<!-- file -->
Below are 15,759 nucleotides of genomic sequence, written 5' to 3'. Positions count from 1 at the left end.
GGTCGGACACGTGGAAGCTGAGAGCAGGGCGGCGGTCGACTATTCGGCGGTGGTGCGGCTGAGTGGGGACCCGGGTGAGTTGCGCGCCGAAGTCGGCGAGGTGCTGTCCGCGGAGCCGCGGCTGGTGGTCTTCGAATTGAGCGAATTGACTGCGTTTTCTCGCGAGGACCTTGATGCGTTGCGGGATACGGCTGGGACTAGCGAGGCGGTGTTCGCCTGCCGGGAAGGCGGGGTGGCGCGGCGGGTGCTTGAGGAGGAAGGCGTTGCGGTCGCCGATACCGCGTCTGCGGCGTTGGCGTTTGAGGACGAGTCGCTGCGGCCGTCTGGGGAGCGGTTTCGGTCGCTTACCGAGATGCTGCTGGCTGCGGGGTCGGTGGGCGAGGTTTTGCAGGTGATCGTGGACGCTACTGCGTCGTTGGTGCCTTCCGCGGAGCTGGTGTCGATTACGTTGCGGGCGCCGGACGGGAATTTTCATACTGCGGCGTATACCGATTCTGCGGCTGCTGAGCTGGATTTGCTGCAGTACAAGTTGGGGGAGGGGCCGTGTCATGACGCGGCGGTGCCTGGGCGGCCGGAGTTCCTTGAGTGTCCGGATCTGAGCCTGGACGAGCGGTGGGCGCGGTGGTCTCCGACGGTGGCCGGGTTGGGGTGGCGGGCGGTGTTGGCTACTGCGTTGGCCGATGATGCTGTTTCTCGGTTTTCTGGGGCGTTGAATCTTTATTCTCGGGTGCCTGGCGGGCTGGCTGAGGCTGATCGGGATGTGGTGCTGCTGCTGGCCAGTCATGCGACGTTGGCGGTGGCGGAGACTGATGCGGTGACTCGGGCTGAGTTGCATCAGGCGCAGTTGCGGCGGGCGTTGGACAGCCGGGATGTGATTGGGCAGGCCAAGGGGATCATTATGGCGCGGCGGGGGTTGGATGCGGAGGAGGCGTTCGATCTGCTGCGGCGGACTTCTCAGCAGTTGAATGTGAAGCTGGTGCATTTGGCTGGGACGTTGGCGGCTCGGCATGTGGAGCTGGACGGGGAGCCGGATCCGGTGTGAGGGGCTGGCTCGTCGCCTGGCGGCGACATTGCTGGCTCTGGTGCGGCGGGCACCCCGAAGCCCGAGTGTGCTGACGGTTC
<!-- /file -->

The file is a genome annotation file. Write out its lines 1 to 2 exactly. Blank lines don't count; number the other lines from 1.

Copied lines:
Below are 15,759 nucleotides of genomic sequence, written 5' to 3'. Positions count from 1 at the left end.
GGTCGGACACGTGGAAGCTGAGAGCAGGGCGGCGGTCGACTATTCGGCGGTGGTGCGGCTGAGTGGGGACCCGGGTGAGTTGCGCGCCGAAGTCGGCGAGGTGCTGTCCGCGGAGCCGCGGCTGGTGGTCTTCGAATTGAGCGAATTGACTGCGTTTTCTCGCGAGGACCTTGATGCGTTGCGGGATACGGCTGGGACTAGCGAGGCGGTGTTCGCCTGCCGGGAAGGCGGGGTGGCGCGGCGGGTGCTTGAGGAGGAAGGCGTTGCGGTCGCCGATACCGCGTCTGCGGCGTTGGCGTTTGAGGACGAGTCGCTGCGGCCGTCTGGGGAGCGGTTTCGGTCGCTTACCGAGATGCTGCTGGCTGCGGGGTCGGTGGGCGAGGTTTTGCAGGTGATCGTGGACGCTACTGCGTCGTTGGTGCCTTCCGCGGAGCTGGTGTCGATTACGTTGCGGGCGCCGGACGGGAATTTTCATACTGCGGCGTATACCGATTCTGCGGCTGCTGAGCTGGATTTGCTGCAGTACAAGTTGGGGGAGGGGCCGTGTCATGACGCGGCGGTGCCTGGGCGGCCGGAGTTCCTTGAGTGTCCGGATCTGAGCCTGGACGAGCGGTGGGCGCGGTGGTCTCCGACGGTGGCCGGGTTGGGGTGGCGGGCGGTGTTGGCTACTGCGTTGGCCGATGATGCTGTTTCTCGGTTTTCTGGGGCGTTGAATCTTTATTCTCGGGTGCCTGGCGGGCTGGCTGAGGCTGATCGGGATGTGGTGCTGCTGCTGGCCAGTCATGCGACGTTGGCGGTGGCGGAGACTGATGCGGTGACTCGGGCTGAGTTGCATCAGGCGCAGTTGCGGCGGGCGTTGGACAGCCGGGATGTGATTGGGCAGGCCAAGGGGATCATTATGGCGCGGCGGGGGTTGGATGCGGAGGAGGCGTTCGATCTGCTGCGGCGGACTTCTCAGCAGTTGAATGTGAAGCTGGTGCATTTGGCTGGGACGTTGGCGGCTCGGCATGTGGAGCTGGACGGGGAGCCGGATCCGGTGTGAGGGGCTGGCTCGTCGCCTGGCGGCGACATTGCTGGCTCTGGTGCGGCGGGCACCCCGAAGCCCGAGTGTGCTGACGGTTC